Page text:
“What Can I Get Done Today?” vs. “What Should I Get Done Today”

A final behavior is worth noting that ultimately degrades the quality of your TMF (and you know it well). It’s called Zipf's Principle of Least Effort, and refers to choosing the path of least resistance. At work, where workloads often exceed the available hours in the day, everyone at every level of your organization is calculating risks associated with their workloads and using the least effort to accomplish what they identify as most important (or most important to their bosses … which is often not the quality of the TMF).


Applying the Power of Habit to Improving TMF Quality

The way to address the above common human behaviors that interfere with quality in a regulated industry is to establish Quality Habits across your organization and at all levels. Habits counteract the exceptions (“I’ll file that document later”; “I’m sure that will get covered in QC”; etc.) you make today … and tomorrow … and over and over until they become patterns not exceptions.

Developing healthy habits is how we get ourselves to the gym today versus a promised tomorrow that never comes. Developing habits at an organizational level utilizes the same feedback loop that works on an individual level. In his 2012 book The Power of Habit, Charles Duhigg explains the three facets of a habit loop:  the cue or trigger, the routine, and the reward.

Here is just one example of this process applied to a Document Submitter.

Phlexglobal Inspection Readiness HabitsStep 1: Create a recurring cue on your weekly schedule to focus on building the TMF, preferably at the quietest time on your schedule.

Step 2: Develop your routine based on the cue.  At the scheduled time, log out of your email, and focus on submitting documents or responding to quality issues - your routine. By associating Trial Master File management with a regular time of the day and week, you will begin to complete this important work with less and less effort. The beauty of routines involves reducing mental resistance to accomplishing tasks that feel unpleasant.  Thursday afternoons after lunch, or Friday mornings before opening email, will become “TMF Time.”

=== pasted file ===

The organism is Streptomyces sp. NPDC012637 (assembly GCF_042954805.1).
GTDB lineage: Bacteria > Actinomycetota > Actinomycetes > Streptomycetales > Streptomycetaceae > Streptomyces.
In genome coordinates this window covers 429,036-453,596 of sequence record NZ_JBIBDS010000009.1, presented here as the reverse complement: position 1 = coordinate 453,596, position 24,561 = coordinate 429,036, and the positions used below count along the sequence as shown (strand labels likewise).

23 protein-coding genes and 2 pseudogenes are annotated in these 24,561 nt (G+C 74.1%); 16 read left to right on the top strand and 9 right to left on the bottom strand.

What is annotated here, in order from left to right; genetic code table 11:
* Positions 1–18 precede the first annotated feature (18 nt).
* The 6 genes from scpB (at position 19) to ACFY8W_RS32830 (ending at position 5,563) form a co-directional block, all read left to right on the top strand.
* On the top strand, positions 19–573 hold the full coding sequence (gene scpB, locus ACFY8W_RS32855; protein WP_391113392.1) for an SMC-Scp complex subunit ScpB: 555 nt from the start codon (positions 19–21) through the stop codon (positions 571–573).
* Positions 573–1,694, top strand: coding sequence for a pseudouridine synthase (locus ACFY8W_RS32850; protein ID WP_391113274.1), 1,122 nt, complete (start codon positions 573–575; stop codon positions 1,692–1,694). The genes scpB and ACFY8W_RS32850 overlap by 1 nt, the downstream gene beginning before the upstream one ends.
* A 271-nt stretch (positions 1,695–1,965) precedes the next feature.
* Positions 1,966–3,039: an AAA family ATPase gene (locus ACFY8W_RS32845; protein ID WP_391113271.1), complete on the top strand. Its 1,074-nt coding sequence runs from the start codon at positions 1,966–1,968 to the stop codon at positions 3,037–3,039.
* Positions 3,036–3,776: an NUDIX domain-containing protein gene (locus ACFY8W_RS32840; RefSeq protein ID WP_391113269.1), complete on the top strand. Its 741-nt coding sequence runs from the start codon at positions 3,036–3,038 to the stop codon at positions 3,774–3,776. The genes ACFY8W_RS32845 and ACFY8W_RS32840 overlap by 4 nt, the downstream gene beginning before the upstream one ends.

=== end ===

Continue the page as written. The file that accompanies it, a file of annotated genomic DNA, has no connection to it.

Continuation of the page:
Step 3: Create your reward for your accomplishing your routine. While one reward for this recurring behavior is clearly improving the quality of the TMF at a study and organization level, human beings need personal and meaningful rewards to fully establish a habit loop. Give yourself a break outside when you have completed your time working on the TMF, and follow up this time doing the work you enjoy the most. Those “urgent” emails can wait – unless that genuinely gives you pleasure. Find a reward that works for you.





As a global clinical research community seeking to improve the health and well-being of patients, we have developed Good Clinical Practice (GCP) guidelines to counter the human behaviors that have often led to poor (if not atrocious) patient safety and questionable data integrity. We develop regulations, pass laws, write Standard Operating Procedures (SOPs), and measure training compliance to address the fallibility of human behavior in our research. Focusing on the development of quality TMF habits will fully address our behavioral limits resulting in poorly managed – and low-quality – Trial Master Files.

Ask your team: What do they consider cues, routines, and rewards to improve the management of your TMF? You’ll find the path to transforming Trial Master File quality guidelines into effortless, everyday habits will be easier than you think. 

To learn more about developing and implementing better habits to improve TMF quality, watch the on-demand webinar presented by Marc Webb. 

Topics: TMF